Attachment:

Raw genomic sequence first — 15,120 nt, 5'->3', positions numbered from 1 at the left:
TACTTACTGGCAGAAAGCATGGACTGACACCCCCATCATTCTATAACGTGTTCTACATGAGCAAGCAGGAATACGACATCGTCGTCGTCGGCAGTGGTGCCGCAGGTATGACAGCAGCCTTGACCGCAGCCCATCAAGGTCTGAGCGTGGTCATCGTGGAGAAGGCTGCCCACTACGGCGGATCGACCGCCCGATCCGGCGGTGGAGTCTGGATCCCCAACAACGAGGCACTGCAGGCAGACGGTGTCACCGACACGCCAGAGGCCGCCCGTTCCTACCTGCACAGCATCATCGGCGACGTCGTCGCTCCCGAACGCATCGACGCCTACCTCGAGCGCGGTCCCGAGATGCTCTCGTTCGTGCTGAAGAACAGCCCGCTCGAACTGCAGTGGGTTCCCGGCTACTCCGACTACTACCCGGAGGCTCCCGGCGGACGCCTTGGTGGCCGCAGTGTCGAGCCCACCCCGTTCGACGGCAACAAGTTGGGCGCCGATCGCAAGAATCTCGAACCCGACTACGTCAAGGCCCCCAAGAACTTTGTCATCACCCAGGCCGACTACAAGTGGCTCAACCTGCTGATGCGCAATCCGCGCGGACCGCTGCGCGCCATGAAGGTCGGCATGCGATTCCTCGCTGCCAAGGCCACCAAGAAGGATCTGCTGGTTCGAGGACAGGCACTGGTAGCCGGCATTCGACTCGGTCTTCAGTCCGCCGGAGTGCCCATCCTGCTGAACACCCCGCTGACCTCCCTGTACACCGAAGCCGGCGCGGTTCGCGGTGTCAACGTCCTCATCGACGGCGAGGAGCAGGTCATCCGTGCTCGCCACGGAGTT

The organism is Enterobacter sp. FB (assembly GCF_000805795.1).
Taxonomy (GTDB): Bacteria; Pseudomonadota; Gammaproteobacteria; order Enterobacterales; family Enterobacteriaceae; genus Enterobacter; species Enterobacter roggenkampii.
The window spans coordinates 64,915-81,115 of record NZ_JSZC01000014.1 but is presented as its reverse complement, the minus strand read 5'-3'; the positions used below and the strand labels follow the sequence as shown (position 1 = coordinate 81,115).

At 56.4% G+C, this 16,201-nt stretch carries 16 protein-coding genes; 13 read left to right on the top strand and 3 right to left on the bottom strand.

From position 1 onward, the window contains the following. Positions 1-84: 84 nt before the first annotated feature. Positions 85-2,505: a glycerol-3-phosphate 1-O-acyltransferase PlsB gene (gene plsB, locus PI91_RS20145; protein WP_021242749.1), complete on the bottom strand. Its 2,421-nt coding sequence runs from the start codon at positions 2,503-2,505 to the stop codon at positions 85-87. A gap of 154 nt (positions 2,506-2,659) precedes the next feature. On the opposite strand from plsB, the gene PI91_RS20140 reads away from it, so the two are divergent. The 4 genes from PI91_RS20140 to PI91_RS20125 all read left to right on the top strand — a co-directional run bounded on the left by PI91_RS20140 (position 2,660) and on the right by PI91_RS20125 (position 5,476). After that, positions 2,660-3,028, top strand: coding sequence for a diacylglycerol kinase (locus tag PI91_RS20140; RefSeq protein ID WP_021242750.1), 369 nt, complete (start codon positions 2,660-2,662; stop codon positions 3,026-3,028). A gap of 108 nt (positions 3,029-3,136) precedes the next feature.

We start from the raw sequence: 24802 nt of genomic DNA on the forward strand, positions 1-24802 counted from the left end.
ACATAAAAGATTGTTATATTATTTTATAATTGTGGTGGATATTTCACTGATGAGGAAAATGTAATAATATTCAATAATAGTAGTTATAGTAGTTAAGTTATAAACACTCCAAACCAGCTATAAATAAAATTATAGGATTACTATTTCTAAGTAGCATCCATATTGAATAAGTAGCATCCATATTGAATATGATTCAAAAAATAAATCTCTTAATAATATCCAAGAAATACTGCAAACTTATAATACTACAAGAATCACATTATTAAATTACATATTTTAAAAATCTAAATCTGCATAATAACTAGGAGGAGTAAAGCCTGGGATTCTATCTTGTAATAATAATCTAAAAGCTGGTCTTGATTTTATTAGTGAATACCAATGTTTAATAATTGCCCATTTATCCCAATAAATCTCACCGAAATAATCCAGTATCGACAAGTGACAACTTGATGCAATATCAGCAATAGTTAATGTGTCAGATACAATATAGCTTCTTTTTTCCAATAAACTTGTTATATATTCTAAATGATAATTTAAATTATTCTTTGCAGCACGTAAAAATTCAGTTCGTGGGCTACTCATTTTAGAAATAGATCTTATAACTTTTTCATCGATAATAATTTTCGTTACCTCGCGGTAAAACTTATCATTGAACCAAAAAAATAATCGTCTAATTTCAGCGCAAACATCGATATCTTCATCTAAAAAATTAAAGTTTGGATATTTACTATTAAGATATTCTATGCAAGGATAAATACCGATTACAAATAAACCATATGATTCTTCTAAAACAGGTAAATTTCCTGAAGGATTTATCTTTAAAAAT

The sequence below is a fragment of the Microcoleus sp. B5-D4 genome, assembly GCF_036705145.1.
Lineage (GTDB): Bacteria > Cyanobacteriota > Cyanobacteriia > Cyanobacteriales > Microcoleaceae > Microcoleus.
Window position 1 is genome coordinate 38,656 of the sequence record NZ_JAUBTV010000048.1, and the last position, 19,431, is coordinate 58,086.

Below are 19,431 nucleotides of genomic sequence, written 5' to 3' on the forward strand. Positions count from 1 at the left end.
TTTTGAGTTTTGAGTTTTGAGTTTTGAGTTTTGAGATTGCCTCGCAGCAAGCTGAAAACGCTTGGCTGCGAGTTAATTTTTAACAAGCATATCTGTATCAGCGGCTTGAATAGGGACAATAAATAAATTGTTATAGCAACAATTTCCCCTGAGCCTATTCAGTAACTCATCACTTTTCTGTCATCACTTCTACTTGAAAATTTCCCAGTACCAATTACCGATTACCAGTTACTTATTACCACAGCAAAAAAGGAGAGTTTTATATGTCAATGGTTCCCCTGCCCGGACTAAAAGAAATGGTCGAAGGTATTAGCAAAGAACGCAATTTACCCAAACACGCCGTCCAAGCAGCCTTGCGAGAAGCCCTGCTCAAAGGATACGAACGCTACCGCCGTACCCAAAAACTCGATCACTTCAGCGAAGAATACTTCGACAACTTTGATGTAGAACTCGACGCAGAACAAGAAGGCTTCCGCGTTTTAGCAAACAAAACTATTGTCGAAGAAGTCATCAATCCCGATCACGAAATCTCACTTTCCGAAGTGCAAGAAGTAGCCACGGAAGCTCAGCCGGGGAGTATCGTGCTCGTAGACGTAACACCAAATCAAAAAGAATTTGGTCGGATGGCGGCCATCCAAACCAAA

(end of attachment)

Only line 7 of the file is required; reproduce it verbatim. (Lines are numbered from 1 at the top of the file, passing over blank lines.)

From position 1 onward, the window contains the following. Positions 1-84: 84 nt before the first annotated feature. Positions 85-2,505: a glycerol-3-phosphate 1-O-acyltransferase PlsB gene (gene plsB, locus PI91_RS20145; protein WP_021242749.1), complete on the bottom strand. Its 2,421-nt coding sequence runs from the start codon at positions 2,503-2,505 to the stop codon at positions 85-87. A gap of 154 nt (positions 2,506-2,659) precedes the next feature. On the opposite strand from plsB, the gene PI91_RS20140 reads away from it, so the two are divergent. The 4 genes from PI91_RS20140 to PI91_RS20125 all read left to right on the top strand — a co-directional run bounded on the left by PI91_RS20140 (position 2,660) and on the right by PI91_RS20125 (position 5,476). After that, positions 2,660-3,028, top strand: coding sequence for a diacylglycerol kinase (locus tag PI91_RS20140; RefSeq protein ID WP_021242750.1), 369 nt, complete (start codon positions 2,660-2,662; stop codon positions 3,026-3,028). A gap of 108 nt (positions 3,029-3,136) precedes the next feature.